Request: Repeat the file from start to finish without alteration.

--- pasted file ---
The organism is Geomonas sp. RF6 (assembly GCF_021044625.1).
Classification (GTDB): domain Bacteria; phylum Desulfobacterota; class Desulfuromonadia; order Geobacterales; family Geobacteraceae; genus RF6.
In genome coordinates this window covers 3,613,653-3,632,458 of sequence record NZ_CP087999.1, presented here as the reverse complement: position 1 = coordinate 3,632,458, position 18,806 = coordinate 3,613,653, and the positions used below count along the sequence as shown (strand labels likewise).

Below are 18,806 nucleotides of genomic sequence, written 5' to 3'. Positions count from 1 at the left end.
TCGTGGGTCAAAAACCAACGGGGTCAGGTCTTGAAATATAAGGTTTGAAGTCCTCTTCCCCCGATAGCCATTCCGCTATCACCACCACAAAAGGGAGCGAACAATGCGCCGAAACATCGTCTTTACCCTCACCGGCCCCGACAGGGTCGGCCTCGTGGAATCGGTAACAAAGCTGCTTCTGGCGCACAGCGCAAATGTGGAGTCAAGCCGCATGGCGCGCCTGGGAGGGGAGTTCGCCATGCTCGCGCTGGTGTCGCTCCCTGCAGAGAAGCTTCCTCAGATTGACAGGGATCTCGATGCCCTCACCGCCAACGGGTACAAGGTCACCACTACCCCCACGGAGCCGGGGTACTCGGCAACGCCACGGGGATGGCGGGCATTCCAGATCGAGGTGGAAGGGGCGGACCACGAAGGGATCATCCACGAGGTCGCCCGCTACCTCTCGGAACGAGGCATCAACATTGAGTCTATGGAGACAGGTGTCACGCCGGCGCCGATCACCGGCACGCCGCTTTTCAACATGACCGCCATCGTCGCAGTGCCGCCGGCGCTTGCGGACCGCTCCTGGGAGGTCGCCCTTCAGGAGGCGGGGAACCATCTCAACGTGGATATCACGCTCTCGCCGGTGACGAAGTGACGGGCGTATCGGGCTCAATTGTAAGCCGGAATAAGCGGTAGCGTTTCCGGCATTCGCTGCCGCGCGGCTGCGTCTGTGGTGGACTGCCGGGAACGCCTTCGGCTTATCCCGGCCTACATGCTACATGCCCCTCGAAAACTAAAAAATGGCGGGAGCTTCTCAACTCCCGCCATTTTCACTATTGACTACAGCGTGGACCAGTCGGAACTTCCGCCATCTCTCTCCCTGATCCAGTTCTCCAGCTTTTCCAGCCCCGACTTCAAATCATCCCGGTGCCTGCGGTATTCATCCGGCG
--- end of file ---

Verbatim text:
The organism is Geomonas sp. RF6 (assembly GCF_021044625.1).
Classification (GTDB): domain Bacteria; phylum Desulfobacterota; class Desulfuromonadia; order Geobacterales; family Geobacteraceae; genus RF6.
In genome coordinates this window covers 3,613,653-3,632,458 of sequence record NZ_CP087999.1, presented here as the reverse complement: position 1 = coordinate 3,632,458, position 18,806 = coordinate 3,613,653, and the positions used below count along the sequence as shown (strand labels likewise).

Below are 18,806 nucleotides of genomic sequence, written 5' to 3'. Positions count from 1 at the left end.
TCGTGGGTCAAAAACCAACGGGGTCAGGTCTTGAAATATAAGGTTTGAAGTCCTCTTCCCCCGATAGCCATTCCGCTATCACCACCACAAAAGGGAGCGAACAATGCGCCGAAACATCGTCTTTACCCTCACCGGCCCCGACAGGGTCGGCCTCGTGGAATCGGTAACAAAGCTGCTTCTGGCGCACAGCGCAAATGTGGAGTCAAGCCGCATGGCGCGCCTGGGAGGGGAGTTCGCCATGCTCGCGCTGGTGTCGCTCCCTGCAGAGAAGCTTCCTCAGATTGACAGGGATCTCGATGCCCTCACCGCCAACGGGTACAAGGTCACCACTACCCCCACGGAGCCGGGGTACTCGGCAACGCCACGGGGATGGCGGGCATTCCAGATCGAGGTGGAAGGGGCGGACCACGAAGGGATCATCCACGAGGTCGCCCGCTACCTCTCGGAACGAGGCATCAACATTGAGTCTATGGAGACAGGTGTCACGCCGGCGCCGATCACCGGCACGCCGCTTTTCAACATGACCGCCATCGTCGCAGTGCCGCCGGCGCTTGCGGACCGCTCCTGGGAGGTCGCCCTTCAGGAGGCGGGGAACCATCTCAACGTGGATATCACGCTCTCGCCGGTGACGAAGTGACGGGCGTATCGGGCTCAATTGTAAGCCGGAATAAGCGGTAGCGTTTCCGGCATTCGCTGCCGCGCGGCTGCGTCTGTGGTGGACTGCCGGGAACGCCTTCGGCTTATCCCGGCCTACATGCTACATGCCCCTCGAAAACTAAAAAATGGCGGGAGCTTCTCAACTCCCGCCATTTTCACTATTGACTACAGCGTGGACCAGTCGGAACTTCCGCCATCTCTCTCCCTGATCCAGTTCTCCAGCTTTTCCAGCCCCGACTTCAAATCATCCCGGTGCCTGCGGTATTCATCCGGCG